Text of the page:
I need to go back to Donosti, August the 16th 2007, to start to talk about how my feature with Fermin Muguruza became reality.
The above date it’s the day when the Fermin Muguruza Afro-Basque Fire Brigade finished their world tour. After the last concert, the band and other friends were celebrating a successful tour that took the 14 musicians through all around the world, from America to Asia. I met them because of my friendship with Fermin and other members of the Basque crew.
So, the night was good; I was talking to Fermin, and joking I told him that he should include some beatbox on his next album, and that I was the right man for that. More jokes, more beer, and fun till late night. Afterwards I completely forgot about what I said about my beatbox, but apparently, he did not.
On January 2008 I received an e-mail literally saying:
“Whatz up, Javi?
Soon I’ll send you some audio tracks so you can get ready to do some beatbox.
Big hug: Fermin”
After reading it I was like… ‘Wow!! This is ain’t joke, man. This is going serious. Pheeeew! That can be the coolest thing of my life. Let’s work hard on it.’
I was patient and I didn’t told anybody anything about it. And I waited until February to contact Fermin again to know what was it all about. He did send me some instrumental stuff to start to work with, and we decided to meet in May in Irun, the city where he was born and where he lives.
TIME TO RECORD
So, the time passed faster than expected and the day to catch an Easy-Jet from Bristol to Biarritz arrived. Yeah, I was nervous, but also feeling confident with myself.
Mr Muguruza is an important figure that could impress someone that hasn’t met him before. But I knew Fermin personally for more than three years, and I must say that our relationship has always been very easy-going. I’d say it’s just natural.
He came with his wife, son and daughter to pick me up at the airport, and even though I knew all of them, I must say at the beginning I was quite embarrassed. But cool.
We took a walk through the seafront and everything was much better. Biarritz is a beautiful place and makes you feel easy.
Afterwards we went to Irun (it was my third time in the city) and they showed me some amazing views of the city from a mountain on the back of the city so we could see the sea and the frontier between France and Spain.
Then we spend the evening catching up, having a beer and he told me the work planning of the two coming days. It was going to be a non-stop, but I was happy and full of energy.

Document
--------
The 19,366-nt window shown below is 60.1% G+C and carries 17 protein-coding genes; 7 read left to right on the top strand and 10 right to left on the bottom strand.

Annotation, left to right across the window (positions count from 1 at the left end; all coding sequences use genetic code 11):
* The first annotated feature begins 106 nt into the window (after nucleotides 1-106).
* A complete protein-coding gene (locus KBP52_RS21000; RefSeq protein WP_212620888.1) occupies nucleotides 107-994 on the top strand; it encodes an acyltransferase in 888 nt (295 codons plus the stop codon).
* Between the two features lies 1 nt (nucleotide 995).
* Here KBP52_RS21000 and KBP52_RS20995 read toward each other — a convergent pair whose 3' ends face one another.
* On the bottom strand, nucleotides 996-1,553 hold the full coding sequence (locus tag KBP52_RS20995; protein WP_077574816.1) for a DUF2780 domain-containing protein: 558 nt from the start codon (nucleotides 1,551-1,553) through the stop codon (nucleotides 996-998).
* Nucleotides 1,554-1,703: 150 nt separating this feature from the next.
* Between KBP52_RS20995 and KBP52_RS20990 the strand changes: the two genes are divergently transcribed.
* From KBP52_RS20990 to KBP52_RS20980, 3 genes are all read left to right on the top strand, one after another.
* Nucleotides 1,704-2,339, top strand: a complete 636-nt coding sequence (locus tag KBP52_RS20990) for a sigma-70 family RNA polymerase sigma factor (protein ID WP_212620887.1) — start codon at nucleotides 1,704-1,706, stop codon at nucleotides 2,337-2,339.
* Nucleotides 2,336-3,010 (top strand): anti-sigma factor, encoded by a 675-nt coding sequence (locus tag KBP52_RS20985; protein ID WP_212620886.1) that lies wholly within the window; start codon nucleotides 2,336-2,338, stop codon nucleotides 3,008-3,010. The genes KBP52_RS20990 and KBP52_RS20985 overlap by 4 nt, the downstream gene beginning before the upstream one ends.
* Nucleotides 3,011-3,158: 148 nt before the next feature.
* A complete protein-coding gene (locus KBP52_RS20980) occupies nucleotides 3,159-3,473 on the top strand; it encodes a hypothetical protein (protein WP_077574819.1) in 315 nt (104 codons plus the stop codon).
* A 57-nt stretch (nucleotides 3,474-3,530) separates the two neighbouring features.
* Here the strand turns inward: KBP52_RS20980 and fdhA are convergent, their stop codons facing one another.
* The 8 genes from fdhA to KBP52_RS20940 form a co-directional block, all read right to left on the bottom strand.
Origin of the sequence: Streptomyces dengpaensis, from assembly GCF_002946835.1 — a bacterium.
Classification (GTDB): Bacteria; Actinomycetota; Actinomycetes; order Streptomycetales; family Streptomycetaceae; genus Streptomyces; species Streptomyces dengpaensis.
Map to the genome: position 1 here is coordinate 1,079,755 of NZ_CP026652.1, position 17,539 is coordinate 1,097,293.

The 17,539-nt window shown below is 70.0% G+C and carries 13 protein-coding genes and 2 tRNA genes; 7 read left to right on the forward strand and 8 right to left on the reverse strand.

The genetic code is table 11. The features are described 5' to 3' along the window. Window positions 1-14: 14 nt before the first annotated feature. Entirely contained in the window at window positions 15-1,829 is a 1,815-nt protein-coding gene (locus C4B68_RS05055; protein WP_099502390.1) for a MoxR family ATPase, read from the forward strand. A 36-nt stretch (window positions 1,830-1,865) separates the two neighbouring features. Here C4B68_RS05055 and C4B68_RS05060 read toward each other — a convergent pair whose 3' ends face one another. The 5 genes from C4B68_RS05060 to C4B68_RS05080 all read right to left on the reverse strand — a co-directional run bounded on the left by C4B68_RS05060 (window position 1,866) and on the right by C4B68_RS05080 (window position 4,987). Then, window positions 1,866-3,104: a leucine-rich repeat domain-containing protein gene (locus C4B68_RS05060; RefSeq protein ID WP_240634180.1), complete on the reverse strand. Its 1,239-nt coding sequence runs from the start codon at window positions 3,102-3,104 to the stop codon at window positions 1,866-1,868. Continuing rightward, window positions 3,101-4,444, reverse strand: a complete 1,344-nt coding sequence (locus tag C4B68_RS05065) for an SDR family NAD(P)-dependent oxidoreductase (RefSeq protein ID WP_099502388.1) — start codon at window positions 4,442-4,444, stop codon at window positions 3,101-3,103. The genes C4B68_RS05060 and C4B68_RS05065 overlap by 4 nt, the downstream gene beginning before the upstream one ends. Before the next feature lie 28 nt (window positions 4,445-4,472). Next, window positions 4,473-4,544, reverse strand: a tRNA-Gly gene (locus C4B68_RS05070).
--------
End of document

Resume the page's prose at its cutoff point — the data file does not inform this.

SOME PICS OF THE TRIP
The day after we woke up early and after having breakfast we went to Azkarate, a small village in Navarra where Angel Katarain, Fermin’s personal sound engineer, has got his studio.
The place is amazing. In the top of a mountain, there’s full of massive family houses (called Caseríos) and a church. The place is one of the houses that have been reconverted into a professional sound studio.
In our way from Irun to Azkarate, I had a good conversation with Fermin; talked about politics, music, personal stuff… It was a good one. Don’t know why, but I feel comfortable to speak out my mind in a car. I open myself and I start to talk.
Then, after a quick rehearse in the studio, the musicians started to play and record. First they did the guitar, then the bass, keyboards, voice and finally, the beatbox. I did some drum and bass phat beats and the musicians add some rock sounds on it. Also I did work with keyboarder by suggesting her which kind of sound would better fit with the song.
It was a long day’s work, so at night and after dinner we could relax and have a nice conversation with some beers, all the musicians together.
The day after we said goodbye to the Madrid crew, and then Fermin and me started to work side by side on different rhythms, organic scratchings and other sounds made by myself.
At launch time we met Rossy de Palma, who was coming for a feature in the album. We went to a really nice restaurant were they mix nouvel cuisine and basque traditional food. The food was impressively good and we had nicer conversations as well.
We spend the early evening working hard: while Rossy was recording her stuff, I was concentrated writing my rhymes for the song that gives name to the album; Asthmatic Lion.
I tried to compile some key words or sentences in the past career of Fermin and add it to my rhymes, but at the same time I tried to make it as personal as possible. Leave my blueprint and style.
I did a mistake the first time I tried to record it, but at my second chance all of us were happy with the final result: a quick rap, but full of vitality and positivism, as the album is.
Then we took Rossy back to the airport and afterwards Fermin and me went back to Irun. We only had a salad for dinner, watched some TV, talked about hip-hop origins (Fermin was going to be interviewed the day after about it) and went to bed.
Surprisingly, when doing the interview with Fermin, the ETB journalists asked me to do something in front of camera talking about the relationship of literature (poetry) and hip-hop. I did my thing and the result can be seen here by clicking the fifth video called “Rapa 2008.”
It was over. Two days of great time with some awesome people. I flought back to Bristol and kept the secret until october, when the album came out.
Now the album is out, and my name is on it. And what’s more; my feature songs are playing on the radio, specially the one with the rap, due to its colourful sound and my lyrical references.
One of the singles is a funky song called Shoot the singer, but also there’s jazz, reggae, soul, hip-hop, dub and all the different forms of Jamaican music that you can imagine.
During every song of the new album there’s so many instruments, voices, samples.
Please go to http://www.myspace.com/ferminmuguruza and listen the album. It’s worth it.
Also below there’s a couple of radio interviews for the Spanish listeners and the official video clip of the main single.